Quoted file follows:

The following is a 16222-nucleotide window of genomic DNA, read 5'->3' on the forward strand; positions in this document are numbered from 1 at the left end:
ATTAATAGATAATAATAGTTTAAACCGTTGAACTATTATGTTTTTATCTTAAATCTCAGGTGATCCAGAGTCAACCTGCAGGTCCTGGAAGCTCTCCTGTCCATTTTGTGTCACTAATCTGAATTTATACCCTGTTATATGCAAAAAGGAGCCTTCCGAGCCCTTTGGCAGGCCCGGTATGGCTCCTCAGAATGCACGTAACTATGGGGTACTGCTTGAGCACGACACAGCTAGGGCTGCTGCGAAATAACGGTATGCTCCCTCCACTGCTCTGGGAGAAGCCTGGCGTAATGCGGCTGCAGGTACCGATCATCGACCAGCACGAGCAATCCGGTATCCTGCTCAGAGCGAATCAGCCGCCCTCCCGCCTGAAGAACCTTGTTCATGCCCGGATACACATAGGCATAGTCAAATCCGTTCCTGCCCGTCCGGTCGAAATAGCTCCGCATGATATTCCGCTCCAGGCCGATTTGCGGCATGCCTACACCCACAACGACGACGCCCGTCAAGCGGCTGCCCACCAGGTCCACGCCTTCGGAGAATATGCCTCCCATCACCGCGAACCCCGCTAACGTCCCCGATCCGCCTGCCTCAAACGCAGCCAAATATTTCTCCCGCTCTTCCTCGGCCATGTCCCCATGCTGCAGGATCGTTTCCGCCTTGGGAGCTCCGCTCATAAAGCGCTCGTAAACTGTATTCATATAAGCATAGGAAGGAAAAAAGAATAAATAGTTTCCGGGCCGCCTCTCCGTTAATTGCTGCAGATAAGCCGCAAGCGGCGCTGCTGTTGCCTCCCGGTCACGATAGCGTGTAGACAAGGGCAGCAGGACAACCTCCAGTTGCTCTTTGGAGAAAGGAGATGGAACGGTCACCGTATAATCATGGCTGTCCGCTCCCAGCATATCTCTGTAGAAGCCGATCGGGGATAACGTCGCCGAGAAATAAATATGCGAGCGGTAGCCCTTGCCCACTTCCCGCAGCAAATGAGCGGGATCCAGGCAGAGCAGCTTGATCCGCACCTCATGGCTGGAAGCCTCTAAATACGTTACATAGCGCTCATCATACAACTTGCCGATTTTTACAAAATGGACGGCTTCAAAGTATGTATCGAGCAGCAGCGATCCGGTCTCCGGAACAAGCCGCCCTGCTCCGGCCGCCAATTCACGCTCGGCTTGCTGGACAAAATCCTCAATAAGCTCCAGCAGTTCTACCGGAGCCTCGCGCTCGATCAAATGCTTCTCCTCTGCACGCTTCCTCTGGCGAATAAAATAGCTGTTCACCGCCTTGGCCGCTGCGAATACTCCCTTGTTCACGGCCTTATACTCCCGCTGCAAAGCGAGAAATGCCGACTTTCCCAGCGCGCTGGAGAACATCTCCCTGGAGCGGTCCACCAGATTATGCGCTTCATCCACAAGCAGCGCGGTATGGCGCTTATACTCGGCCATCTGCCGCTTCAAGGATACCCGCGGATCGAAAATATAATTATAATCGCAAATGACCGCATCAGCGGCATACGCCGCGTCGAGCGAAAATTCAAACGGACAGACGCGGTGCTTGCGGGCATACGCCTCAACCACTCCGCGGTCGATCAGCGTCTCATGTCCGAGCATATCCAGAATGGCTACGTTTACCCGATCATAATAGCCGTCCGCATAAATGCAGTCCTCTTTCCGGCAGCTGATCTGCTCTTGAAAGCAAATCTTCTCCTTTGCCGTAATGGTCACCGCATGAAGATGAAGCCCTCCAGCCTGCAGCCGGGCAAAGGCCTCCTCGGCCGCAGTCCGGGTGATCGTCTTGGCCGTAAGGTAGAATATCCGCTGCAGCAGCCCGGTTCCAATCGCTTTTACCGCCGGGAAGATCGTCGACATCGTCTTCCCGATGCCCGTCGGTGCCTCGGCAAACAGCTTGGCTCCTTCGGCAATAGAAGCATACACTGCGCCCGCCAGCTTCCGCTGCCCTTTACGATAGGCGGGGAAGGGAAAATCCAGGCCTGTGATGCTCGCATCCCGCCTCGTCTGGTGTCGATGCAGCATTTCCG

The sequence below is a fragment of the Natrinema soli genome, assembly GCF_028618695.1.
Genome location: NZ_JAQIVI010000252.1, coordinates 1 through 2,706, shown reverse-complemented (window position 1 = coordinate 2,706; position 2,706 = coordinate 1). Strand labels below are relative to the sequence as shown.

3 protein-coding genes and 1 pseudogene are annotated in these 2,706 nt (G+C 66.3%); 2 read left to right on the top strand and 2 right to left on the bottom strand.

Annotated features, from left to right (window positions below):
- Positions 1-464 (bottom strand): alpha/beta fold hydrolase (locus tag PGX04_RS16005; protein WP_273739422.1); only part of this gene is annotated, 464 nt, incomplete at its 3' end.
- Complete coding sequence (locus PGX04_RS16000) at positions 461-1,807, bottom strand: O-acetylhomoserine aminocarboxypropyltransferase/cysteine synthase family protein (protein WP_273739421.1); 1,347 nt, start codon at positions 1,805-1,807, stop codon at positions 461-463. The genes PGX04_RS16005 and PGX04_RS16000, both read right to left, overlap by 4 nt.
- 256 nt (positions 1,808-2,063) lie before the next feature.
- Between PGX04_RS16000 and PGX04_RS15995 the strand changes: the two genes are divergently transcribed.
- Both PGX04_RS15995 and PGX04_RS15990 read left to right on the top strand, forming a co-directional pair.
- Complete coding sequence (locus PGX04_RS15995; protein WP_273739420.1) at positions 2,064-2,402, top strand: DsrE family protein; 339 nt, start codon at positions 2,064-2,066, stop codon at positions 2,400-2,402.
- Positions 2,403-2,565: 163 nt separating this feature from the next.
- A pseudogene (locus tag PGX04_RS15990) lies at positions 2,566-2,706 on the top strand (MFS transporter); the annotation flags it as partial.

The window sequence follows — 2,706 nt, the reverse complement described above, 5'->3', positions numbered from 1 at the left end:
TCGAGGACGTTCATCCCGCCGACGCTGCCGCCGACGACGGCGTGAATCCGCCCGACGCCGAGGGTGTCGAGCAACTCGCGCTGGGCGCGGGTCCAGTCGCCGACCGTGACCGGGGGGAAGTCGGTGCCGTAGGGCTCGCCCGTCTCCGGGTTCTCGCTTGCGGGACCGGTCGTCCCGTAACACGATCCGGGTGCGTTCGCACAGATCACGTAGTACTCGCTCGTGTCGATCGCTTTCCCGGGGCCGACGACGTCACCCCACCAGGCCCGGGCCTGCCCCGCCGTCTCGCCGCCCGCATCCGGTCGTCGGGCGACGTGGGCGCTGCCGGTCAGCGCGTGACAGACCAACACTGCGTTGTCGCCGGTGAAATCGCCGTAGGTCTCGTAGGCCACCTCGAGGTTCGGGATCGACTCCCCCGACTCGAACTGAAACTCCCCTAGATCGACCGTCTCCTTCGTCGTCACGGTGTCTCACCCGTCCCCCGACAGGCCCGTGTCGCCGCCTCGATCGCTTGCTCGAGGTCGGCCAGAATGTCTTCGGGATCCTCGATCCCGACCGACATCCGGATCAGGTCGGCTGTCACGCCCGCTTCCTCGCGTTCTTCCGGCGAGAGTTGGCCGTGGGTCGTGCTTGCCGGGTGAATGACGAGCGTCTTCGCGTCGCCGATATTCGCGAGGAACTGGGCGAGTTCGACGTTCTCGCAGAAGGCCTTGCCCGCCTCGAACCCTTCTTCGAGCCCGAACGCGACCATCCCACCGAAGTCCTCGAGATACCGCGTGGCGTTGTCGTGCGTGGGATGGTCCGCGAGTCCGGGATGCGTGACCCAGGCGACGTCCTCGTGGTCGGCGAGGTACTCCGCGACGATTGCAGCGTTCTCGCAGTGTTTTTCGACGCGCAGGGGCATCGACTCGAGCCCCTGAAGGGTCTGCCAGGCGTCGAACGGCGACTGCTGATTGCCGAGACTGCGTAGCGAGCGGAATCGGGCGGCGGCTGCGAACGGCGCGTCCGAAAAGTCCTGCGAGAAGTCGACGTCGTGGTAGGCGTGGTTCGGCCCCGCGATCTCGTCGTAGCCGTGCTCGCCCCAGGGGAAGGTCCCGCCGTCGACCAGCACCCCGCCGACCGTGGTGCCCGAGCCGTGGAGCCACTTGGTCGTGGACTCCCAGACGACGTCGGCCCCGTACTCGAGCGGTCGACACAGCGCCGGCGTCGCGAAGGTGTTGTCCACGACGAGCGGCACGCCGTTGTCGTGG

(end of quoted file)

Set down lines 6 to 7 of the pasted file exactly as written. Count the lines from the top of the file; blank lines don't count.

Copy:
Annotated features, from left to right (window positions below):
- Positions 1-464 (bottom strand): alpha/beta fold hydrolase (locus tag PGX04_RS16005; protein WP_273739422.1); only part of this gene is annotated, 464 nt, incomplete at its 3' end.